On October 2, 2006, a charter plane carrying the skeletal remains of the 19th-century Italian explorer Pierre Savorgnan de Brazza, as well as those of his wife and four children, took off from Algeria and landed at Maya-Maya airport in Brazzaville, the capital of the Republic of Congo.
De Brazza’s bones were met at the airport by three African presidents, who escorted them to their new resting place, a $10 million marble and glass mausoleum built at a major intersection in downtown Brazzaville, the city that De Brazza helped found.
Many Congolese have refused to enter the mausoleum. At first, the rejection was merely a protest against the heroic veneration of a colonialist. But soon, ominous rumors started to circulate about the memorial. Talk to anyone on the street in downtown Brazzaville, and you will hear the same thing: the mausoleum is a center of kindoki, or “black magic.”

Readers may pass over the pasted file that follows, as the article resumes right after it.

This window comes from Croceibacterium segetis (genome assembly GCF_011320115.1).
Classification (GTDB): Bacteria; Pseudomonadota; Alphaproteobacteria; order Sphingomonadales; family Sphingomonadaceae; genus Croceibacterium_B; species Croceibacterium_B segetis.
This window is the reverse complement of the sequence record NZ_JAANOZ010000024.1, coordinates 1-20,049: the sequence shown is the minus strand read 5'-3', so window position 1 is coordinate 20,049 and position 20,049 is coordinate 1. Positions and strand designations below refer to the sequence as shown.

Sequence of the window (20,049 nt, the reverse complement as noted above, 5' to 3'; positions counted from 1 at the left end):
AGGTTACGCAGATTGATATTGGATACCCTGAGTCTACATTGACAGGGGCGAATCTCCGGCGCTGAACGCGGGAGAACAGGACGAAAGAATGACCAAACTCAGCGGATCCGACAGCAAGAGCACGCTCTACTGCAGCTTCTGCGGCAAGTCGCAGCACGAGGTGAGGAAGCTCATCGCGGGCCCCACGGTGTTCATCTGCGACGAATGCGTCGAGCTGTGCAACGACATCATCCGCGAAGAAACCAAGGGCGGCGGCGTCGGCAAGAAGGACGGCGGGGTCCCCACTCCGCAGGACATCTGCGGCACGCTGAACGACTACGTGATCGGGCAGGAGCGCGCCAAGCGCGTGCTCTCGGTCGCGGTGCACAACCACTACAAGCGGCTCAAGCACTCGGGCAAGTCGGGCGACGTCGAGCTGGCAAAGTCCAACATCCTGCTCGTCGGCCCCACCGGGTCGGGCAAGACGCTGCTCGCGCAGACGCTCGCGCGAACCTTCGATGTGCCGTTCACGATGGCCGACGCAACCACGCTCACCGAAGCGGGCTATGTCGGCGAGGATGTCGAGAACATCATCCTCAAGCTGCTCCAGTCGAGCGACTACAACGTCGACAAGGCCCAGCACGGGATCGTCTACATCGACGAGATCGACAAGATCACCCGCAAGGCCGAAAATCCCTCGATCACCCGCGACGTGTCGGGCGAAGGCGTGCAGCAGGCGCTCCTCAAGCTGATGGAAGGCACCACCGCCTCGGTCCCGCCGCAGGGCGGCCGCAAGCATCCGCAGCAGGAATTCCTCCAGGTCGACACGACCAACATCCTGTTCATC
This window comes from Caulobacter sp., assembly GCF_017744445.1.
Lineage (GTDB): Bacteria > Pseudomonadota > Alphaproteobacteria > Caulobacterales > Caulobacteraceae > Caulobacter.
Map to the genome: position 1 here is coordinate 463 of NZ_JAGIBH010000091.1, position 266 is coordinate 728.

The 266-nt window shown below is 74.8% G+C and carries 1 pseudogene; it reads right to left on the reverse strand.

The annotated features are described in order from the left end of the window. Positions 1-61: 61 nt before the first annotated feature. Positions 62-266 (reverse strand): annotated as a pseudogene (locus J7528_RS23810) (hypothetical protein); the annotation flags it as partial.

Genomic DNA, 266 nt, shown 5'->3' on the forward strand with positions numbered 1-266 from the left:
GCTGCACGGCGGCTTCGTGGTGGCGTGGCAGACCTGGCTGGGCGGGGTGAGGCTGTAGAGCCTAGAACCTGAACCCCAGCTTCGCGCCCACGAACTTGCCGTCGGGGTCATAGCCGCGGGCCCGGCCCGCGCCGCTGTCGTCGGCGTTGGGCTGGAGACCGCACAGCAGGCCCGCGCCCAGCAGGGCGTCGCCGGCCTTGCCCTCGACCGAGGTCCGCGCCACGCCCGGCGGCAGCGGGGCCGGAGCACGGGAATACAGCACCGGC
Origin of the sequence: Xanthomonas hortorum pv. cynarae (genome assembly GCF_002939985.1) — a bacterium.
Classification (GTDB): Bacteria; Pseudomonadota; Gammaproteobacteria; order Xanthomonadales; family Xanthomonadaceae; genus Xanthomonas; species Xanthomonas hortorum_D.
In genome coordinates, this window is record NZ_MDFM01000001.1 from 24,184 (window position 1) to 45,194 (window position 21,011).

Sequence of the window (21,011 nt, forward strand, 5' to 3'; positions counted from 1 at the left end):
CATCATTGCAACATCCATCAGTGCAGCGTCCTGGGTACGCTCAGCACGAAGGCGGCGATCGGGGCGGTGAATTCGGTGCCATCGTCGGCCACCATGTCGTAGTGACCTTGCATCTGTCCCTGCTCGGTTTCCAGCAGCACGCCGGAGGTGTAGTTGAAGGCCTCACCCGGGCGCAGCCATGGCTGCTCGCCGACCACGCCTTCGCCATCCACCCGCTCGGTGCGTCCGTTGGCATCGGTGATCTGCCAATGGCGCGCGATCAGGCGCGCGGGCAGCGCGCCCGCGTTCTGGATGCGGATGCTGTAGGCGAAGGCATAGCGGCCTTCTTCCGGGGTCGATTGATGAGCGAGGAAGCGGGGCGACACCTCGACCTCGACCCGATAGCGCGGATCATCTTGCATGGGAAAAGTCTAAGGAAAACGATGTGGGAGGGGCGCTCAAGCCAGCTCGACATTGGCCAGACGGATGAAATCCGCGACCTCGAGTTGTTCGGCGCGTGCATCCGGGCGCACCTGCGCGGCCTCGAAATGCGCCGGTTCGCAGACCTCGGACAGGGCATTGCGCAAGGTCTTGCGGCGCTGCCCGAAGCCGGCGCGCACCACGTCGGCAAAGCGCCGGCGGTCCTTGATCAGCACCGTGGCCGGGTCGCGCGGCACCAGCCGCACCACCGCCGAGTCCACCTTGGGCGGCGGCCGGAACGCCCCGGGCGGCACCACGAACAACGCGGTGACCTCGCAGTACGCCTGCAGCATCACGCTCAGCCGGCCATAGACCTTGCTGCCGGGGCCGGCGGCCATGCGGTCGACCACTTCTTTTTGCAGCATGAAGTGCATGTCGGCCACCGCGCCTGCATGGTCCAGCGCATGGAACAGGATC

Indeed, in a country where politics is often intertwined with traditional beliefs about sorcery, the building is believed to be a kind of Skull and Bones of Equatorial Africa, a place where a shadowy African elite meets to plot the future of the continent. Anyone who enters risks coming under the spell of powerful leaders—and may not emerge alive. Hence the empty building at the heart of the city.
Know Before You Go
This building is actually located on Avenue Amilcar Cabral which is one block closer to the river.